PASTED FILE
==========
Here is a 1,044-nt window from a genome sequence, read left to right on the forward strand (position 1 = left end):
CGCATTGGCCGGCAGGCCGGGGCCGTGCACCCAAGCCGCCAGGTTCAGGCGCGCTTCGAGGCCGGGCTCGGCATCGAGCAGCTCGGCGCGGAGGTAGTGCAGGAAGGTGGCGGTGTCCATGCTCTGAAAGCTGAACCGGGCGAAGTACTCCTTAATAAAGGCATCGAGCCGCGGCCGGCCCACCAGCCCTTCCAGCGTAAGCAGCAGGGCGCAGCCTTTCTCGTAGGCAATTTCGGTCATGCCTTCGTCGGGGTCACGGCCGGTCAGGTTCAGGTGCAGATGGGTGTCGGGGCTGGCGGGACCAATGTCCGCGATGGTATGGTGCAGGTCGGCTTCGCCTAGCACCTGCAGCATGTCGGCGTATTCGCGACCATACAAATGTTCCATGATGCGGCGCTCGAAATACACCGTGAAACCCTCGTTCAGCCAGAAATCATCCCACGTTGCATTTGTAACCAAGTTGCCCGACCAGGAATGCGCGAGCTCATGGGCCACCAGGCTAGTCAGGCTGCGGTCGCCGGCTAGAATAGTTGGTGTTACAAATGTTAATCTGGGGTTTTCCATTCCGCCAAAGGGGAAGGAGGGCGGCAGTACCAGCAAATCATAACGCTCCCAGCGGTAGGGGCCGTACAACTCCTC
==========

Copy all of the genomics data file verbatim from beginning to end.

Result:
Here is a 1,044-nt window from a genome sequence, read left to right on the forward strand (position 1 = left end):
CGCATTGGCCGGCAGGCCGGGGCCGTGCACCCAAGCCGCCAGGTTCAGGCGCGCTTCGAGGCCGGGCTCGGCATCGAGCAGCTCGGCGCGGAGGTAGTGCAGGAAGGTGGCGGTGTCCATGCTCTGAAAGCTGAACCGGGCGAAGTACTCCTTAATAAAGGCATCGAGCCGCGGCCGGCCCACCAGCCCTTCCAGCGTAAGCAGCAGGGCGCAGCCTTTCTCGTAGGCAATTTCGGTCATGCCTTCGTCGGGGTCACGGCCGGTCAGGTTCAGGTGCAGATGGGTGTCGGGGCTGGCGGGACCAATGTCCGCGATGGTATGGTGCAGGTCGGCTTCGCCTAGCACCTGCAGCATGTCGGCGTATTCGCGACCATACAAATGTTCCATGATGCGGCGCTCGAAATACACCGTGAAACCCTCGTTCAGCCAGAAATCATCCCACGTTGCATTTGTAACCAAGTTGCCCGACCAGGAATGCGCGAGCTCATGGGCCACCAGGCTAGTCAGGCTGCGGTCGCCGGCTAGAATAGTTGGTGTTACAAATGTTAATCTGGGGTTTTCCATTCCGCCAAAGGGGAAGGAGGGCGGCAGTACCAGCAAATCATAACGCTCCCAGCGGTAGGGGCCGTACAACTCCTC